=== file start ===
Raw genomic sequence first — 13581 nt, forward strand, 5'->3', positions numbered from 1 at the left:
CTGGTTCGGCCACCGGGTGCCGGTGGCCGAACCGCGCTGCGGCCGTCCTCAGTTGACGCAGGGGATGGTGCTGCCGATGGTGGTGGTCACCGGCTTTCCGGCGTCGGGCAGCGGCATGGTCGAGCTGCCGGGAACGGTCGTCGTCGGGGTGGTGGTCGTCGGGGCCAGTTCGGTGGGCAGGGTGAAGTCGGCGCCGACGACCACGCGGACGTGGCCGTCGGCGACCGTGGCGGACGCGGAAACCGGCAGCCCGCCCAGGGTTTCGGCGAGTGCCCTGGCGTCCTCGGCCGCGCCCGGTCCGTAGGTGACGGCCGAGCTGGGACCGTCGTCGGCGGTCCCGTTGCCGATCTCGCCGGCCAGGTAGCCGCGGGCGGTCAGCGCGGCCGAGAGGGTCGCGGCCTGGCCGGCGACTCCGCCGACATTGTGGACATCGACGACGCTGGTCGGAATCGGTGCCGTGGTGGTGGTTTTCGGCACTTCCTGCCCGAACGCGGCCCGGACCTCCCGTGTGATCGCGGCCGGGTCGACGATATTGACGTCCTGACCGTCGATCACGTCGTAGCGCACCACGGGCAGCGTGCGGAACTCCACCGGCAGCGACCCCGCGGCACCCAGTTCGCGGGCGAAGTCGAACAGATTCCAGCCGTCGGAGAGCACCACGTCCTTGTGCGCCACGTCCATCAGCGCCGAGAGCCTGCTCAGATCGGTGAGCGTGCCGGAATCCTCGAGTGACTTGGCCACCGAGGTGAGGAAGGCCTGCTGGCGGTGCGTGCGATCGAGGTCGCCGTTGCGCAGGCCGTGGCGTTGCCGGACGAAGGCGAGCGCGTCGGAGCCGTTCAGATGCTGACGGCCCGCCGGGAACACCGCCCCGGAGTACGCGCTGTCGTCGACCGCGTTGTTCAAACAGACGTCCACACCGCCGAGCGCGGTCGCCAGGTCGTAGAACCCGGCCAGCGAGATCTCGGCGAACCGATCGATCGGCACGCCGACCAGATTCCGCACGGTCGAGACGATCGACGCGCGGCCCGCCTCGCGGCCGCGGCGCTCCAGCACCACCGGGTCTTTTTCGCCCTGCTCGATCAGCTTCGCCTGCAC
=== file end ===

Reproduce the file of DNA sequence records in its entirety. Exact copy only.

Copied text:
Raw genomic sequence first — 13581 nt, forward strand, 5'->3', positions numbered from 1 at the left:
CTGGTTCGGCCACCGGGTGCCGGTGGCCGAACCGCGCTGCGGCCGTCCTCAGTTGACGCAGGGGATGGTGCTGCCGATGGTGGTGGTCACCGGCTTTCCGGCGTCGGGCAGCGGCATGGTCGAGCTGCCGGGAACGGTCGTCGTCGGGGTGGTGGTCGTCGGGGCCAGTTCGGTGGGCAGGGTGAAGTCGGCGCCGACGACCACGCGGACGTGGCCGTCGGCGACCGTGGCGGACGCGGAAACCGGCAGCCCGCCCAGGGTTTCGGCGAGTGCCCTGGCGTCCTCGGCCGCGCCCGGTCCGTAGGTGACGGCCGAGCTGGGACCGTCGTCGGCGGTCCCGTTGCCGATCTCGCCGGCCAGGTAGCCGCGGGCGGTCAGCGCGGCCGAGAGGGTCGCGGCCTGGCCGGCGACTCCGCCGACATTGTGGACATCGACGACGCTGGTCGGAATCGGTGCCGTGGTGGTGGTTTTCGGCACTTCCTGCCCGAACGCGGCCCGGACCTCCCGTGTGATCGCGGCCGGGTCGACGATATTGACGTCCTGACCGTCGATCACGTCGTAGCGCACCACGGGCAGCGTGCGGAACTCCACCGGCAGCGACCCCGCGGCACCCAGTTCGCGGGCGAAGTCGAACAGATTCCAGCCGTCGGAGAGCACCACGTCCTTGTGCGCCACGTCCATCAGCGCCGAGAGCCTGCTCAGATCGGTGAGCGTGCCGGAATCCTCGAGTGACTTGGCCACCGAGGTGAGGAAGGCCTGCTGGCGGTGCGTGCGATCGAGGTCGCCGTTGCGCAGGCCGTGGCGTTGCCGGACGAAGGCGAGCGCGTCGGAGCCGTTCAGATGCTGACGGCCCGCCGGGAACACCGCCCCGGAGTACGCGCTGTCGTCGACCGCGTTGTTCAAACAGACGTCCACACCGCCGAGCGCGGTCGCCAGGTCGTAGAACCCGGCCAGCGAGATCTCGGCGAACCGATCGATCGGCACGCCGACCAGATTCCGCACGGTCGAGACGATCGACGCGCGGCCCGCCTCGCGGCCGCGGCGCTCCAGCACCACCGGGTCTTTTTCGCCCTGCTCGATCAGCTTCGCCTGCAC